Baby Led Weaning
Recipes for Vegans

Do You Want to Raise Kids Who Eat Vegetables?

I hear so many moms talking about the struggles they have with getting their kids to eat healthy foods. Sometimes they have only a few select types of fruit they'll eat or they won't touch vegetables or they just want to eat nuggets and pizza. So many parents end up making different meals for their kids just to get them to put some food in their stomachs, often hiding vegetables in their entrees or desserts.

Most of those parents are people who appreciate a wide range of foods and just want their kids to be healthy without fighting to get them to eat.

A very early meal of steamed green beans, chickpea patty, and vegan mac-n-cheese.

The Struggle is Real

There's a nightly battle at the end of a long day. You spend time making a healthy meal and then no one wants to eat it. You find yourself negotiating eating just a little bit of one thing so your kid can get to the thing she really wants to eat, and hearing yourself say it is like listening to fingernails on a chalkboard. It's not what you want to say, but you're tired and you just want the kid to eat something healthy.

How did you get to this place?

A lot of health-conscious moms I know started out steaming and then pureeing everything for their new eaters, and the whole process took forever. They would freeze the leftovers in ice cube trays and then when the next meal time came, defrost a cube and sit with the baby to spoon feed him dinner.

Other moms opted for organic baby food in jars and bypassed the pureeing. With both, when it came time to transition to real foods, they'd move to tiny chunks of food to whole food and just hope they'd take to eating different kinds of food. They also wonder if it's the right amount of food-- how can you really tell when it's you in charge of the spoon and not the person eating it?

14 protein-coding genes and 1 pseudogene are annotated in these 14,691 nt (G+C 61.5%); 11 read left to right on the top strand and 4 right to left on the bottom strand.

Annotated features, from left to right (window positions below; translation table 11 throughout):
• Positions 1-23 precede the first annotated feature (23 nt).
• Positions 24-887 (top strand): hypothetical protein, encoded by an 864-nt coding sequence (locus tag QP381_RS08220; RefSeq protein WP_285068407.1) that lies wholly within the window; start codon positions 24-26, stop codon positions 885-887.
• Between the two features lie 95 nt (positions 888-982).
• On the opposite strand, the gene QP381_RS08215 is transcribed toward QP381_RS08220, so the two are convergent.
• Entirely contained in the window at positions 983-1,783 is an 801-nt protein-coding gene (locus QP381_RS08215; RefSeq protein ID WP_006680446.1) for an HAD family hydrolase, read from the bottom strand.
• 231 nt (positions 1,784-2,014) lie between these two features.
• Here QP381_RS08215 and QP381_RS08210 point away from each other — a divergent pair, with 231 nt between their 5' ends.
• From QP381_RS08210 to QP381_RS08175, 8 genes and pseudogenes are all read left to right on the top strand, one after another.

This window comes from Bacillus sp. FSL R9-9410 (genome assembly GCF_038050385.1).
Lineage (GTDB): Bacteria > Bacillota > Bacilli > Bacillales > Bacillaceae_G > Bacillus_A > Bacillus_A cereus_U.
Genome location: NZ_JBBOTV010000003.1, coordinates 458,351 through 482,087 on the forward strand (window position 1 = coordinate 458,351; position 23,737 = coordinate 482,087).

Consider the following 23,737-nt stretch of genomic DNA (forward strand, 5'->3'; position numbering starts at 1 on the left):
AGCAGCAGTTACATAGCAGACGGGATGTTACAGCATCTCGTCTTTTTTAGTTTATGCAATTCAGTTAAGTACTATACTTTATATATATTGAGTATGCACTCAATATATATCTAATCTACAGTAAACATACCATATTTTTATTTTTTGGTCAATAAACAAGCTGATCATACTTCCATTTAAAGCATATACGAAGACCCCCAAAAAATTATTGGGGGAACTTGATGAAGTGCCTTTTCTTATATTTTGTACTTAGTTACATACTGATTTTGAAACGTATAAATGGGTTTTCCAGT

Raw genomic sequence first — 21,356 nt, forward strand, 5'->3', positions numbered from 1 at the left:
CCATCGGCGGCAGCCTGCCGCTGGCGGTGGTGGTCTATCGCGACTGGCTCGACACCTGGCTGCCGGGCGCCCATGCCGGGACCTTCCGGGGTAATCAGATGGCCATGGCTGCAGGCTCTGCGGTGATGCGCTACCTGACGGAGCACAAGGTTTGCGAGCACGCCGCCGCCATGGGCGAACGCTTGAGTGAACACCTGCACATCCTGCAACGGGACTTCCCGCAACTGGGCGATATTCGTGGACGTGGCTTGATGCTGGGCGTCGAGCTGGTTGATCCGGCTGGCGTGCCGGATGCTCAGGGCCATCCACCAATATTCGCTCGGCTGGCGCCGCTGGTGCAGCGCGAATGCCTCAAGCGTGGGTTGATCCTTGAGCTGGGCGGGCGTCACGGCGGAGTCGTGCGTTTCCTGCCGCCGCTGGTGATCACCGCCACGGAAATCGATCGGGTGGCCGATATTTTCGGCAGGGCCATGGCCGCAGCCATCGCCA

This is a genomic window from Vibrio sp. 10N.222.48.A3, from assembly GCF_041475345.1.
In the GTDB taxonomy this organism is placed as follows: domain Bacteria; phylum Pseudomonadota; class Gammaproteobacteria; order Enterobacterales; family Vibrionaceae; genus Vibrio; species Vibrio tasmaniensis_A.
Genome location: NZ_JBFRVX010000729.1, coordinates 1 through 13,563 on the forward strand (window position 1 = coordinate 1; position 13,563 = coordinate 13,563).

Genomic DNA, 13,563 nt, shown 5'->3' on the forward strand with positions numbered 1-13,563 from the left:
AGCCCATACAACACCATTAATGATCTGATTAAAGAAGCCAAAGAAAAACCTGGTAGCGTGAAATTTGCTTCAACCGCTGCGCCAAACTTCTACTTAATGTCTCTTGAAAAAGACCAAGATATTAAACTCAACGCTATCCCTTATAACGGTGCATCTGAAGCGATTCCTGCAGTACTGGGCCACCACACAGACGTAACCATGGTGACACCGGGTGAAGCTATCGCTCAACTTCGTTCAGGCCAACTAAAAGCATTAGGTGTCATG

I Wanted My Child to Eat Differently

I didn't want to battle my child to eat healthy food and I didn't want to hide vegetables in her food just to get her to eat them. I didn't want to spoon-feed her and mix flavors together to get her to try peas. I didn't want an older child who refused to eat dinner so I'd have to make her a peanut butter sandwich so she wouldn't starve.

Overall, I wanted my daughter to respect healthy food, choose it when given multiple options, and to eat without emotional attachment to her meals.

I didn't shy away from greens with my baby; I just cut them small at first or left them in whole pieces for her to gnaw on.

Discovering Baby Led Weaning

I found my perfect solution in baby led weaning.

When I first heard about the concept of feeding a 6-month-old a whole piece of fruit I was freaked out but... intrigued. Wouldn't the baby choke? How could they eat something when they barely had teeth yet? But, on the other hand, a baby who learns to eat real food early would probably be more accustomed to different flavors and textures and could help me avoid the dreaded dinner dance.

I have long believed in the concept of real food and how it nourishes us deeply; not just physically, but also psychologically, connecting us to the Earth and the beings around us. I think there's nothing better we can do than to eat a plant-based diet, and I wanted to instill that same thought process into my children.

So I researched more about baby led feeding (a better term than weaning I think) and then when it came time to feed her food, I dove in.

Right now she's 3. And she eats everything. She helps me cook or she plays while I cook and when I put our meals in front of her, she eats them and says, "mmmm!" She stops eating when she's done. Even on desserts and snacks-- if she feels finished halfway through she stops right there.

Pieces of what I made the adults, including a few pieces of lettuce to work on and quinoa salad, which makes a huge mess and is therefore super cute.